Click here to see the trailer for Stephen Spielberg's Ready Player One, currently in theaters. Look for the DeLorean. (Hint-it's moving quickly and is black and you're more likely to find it if you watch one of the explanatory videos that elaborates on the trailer.) If you want to, stay on the YouTube page and see lots more about Ready Player One. After all, it's a movie about the native online generation.
Great and uplifting film!
HILL COUNTRY AUTHORS SERIES
The Friends of the Georgetown Public Library will host their 36th author event on Tuesday May 15, 2018 at 2 PM, in the Community Rooms of the library located at 402 W. 8th St.
The featured speaker will be local author, MJ Hegar, who published ‘Shoot Like a Girl’ in 2017.
In Shoot like A Girl, MJ takes the reader on a dramatic journey through her military career: an inspiring, humorous, and thrilling true story of a brave, high-spirited, and unforgettable woman who has spent much of her life ready to sacrifice everything for her country, her fellow man, and her sense of justice.
Tickets are $15 in advance. They’re available at the Second-Hand Prose bookstore on the second floor of the library, and online at www.folgeorgetown.org/calendar. Tickets are available at the door for $18. A dessert and beverage from the Red Poppy Coffee Company is included.
The event begins at 2 PM; doors open at 130 PM. Proceeds are used to fund unbudgeted items and other ongoing library projects.
Tuesday, October 19, 2010
Her Name was Falon, not Ellen
Although the author researched extensively to write the book, several of our astute members found errors or limitations to the historical material. Dennis mentioned the most blatant anachronism, that rifles were not around at the time of the story; "muskets" would have been more appropriate. There was some agreement that the story might have been richer if the author had researched more. Many of us felt that the story was simple, thin, and lightweight; with shallow, somewhat stereotyped characters and some interactions and story lines not fully developed or concluded. Although we noticed these weaknesses, rather than disliking the book, we wanted more.
It seemed that this meeting brought more observations than conversations. We didn't have much of arguing or going off on tangents. There wasn't much discussion centering on how the book relates to today (which is often where the tangents begin), although Carla did mention that she could relate this story to today's immigrants.
Several of our longstanding members noticed that this story reminded them of a book we read in 2002, True Women, by Janice Woods Windle. I didn't think of that, though I did read both books; there are always admirable surprises from our members!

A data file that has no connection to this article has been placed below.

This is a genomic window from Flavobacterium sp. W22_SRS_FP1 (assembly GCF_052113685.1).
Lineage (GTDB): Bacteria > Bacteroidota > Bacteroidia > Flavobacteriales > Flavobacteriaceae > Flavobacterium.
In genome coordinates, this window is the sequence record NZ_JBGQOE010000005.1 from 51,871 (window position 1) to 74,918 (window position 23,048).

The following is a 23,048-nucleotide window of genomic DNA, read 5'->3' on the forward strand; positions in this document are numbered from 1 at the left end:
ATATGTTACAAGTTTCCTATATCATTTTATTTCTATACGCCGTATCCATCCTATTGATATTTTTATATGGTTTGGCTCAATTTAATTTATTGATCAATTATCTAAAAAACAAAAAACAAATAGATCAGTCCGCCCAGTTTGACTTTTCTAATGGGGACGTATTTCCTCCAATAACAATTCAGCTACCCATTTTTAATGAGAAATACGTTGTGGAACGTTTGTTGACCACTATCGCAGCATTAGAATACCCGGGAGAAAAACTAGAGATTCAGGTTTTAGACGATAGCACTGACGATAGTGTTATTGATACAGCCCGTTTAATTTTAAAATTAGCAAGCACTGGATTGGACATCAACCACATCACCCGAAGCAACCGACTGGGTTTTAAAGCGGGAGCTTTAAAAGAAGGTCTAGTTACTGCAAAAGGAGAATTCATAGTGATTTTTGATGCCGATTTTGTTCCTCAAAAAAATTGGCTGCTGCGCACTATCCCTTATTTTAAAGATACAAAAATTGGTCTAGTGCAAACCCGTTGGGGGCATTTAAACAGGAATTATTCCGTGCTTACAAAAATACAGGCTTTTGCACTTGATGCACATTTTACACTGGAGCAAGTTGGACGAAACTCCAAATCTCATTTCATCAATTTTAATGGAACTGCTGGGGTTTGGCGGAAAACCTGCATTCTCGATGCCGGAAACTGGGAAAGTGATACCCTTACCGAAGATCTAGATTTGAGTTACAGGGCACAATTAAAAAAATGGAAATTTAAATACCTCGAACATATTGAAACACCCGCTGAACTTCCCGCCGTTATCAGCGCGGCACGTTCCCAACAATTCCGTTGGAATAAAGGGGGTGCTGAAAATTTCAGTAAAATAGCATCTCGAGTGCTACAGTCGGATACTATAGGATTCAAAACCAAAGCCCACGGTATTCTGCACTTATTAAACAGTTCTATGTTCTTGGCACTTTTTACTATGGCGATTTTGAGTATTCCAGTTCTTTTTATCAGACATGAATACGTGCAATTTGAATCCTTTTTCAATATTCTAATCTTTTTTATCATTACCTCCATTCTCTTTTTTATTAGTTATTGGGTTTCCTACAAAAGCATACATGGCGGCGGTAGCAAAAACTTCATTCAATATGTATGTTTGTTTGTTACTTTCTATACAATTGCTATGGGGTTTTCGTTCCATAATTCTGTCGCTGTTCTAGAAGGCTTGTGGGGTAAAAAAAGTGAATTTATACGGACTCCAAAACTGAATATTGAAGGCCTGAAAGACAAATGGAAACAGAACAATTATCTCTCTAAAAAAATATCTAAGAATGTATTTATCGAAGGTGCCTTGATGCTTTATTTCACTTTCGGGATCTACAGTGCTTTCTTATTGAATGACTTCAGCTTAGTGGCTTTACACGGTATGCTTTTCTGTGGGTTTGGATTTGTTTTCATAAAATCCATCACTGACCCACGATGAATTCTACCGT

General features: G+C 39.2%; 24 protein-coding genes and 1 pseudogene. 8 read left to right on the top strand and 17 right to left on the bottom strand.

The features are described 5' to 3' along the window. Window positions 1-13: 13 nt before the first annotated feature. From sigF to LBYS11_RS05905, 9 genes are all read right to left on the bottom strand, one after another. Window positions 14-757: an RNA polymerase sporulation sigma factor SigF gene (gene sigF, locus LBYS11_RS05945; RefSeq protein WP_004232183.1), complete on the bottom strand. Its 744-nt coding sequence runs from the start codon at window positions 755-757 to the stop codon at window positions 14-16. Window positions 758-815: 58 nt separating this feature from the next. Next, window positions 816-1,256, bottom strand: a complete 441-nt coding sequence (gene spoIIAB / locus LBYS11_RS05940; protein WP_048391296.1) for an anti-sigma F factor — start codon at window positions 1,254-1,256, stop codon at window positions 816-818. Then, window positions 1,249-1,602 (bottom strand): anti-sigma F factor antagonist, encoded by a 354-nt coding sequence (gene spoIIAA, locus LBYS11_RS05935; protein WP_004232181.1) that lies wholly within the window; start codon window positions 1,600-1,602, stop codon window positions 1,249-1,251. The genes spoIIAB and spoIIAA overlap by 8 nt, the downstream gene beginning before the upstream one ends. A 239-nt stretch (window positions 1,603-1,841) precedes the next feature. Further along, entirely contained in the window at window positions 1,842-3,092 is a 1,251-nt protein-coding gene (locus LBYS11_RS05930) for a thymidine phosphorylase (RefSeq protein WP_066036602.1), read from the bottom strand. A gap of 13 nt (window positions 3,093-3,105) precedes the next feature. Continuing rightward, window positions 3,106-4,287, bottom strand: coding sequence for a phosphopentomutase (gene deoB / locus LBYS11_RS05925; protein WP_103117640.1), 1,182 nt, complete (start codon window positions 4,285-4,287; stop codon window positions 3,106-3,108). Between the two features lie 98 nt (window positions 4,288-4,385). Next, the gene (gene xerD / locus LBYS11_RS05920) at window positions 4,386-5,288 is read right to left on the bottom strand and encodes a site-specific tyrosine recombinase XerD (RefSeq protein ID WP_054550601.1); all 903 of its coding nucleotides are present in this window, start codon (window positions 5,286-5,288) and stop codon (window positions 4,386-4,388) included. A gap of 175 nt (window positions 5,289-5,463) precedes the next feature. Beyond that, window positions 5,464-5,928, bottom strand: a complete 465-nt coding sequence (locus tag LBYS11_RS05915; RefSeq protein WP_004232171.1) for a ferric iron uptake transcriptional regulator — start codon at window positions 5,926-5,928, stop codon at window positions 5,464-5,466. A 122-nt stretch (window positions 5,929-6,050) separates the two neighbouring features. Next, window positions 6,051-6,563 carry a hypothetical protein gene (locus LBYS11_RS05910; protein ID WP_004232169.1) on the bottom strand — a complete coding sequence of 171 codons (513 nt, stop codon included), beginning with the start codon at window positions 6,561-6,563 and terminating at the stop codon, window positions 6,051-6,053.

Emily, our newest member, noticed that there was a lot of redemption in the story - all the characters were redeemed in some way after their errors. We thought this might have stemmed from the author's earlier writing inspirational stories.
The point of view of this book differed from most, in that the Alamo aspect was experienced by people far from the Alamo and receiving the news days later by word of mouth, rather than the story taking place at the Alamo.
Janice suggested this book might be better for a high-school student, and someone suggested junior high. This is not meant to be silly; the book had a lot of merit as a historical novel but was a little light for us.
This brings me to the Texas Book Festival...because I volunteered there at an event for an author who writes historical novels for preteens/teenagers: Laurie Halse Anderson. How's that for changing the subject? I wanted to say that at our meeting we had some interesting sharing about experiences at the TBF. At least 6 of us had been there, all going to different discussions. This TBF had beautiful weather and a huge attendance! We hope it was a huge success for all concerned!
The TBF discussion was actually at the beginning of the meeting. At the end, we brainstormed as to the best books about Texas. Here are a few:
Lone Star Nation - H.W. Brands
Raven's Bride: A Novel of Eliza Allen and Sam Houston - Elizabeth Crook
Texas - James Michener
Capture - Scott? Pam, please let me know and I'll put in the author
Gates of the Alamo - Stephen Harrigan
Lonesome Dove - Larry McMurtry
Anything by J. Frank Dobie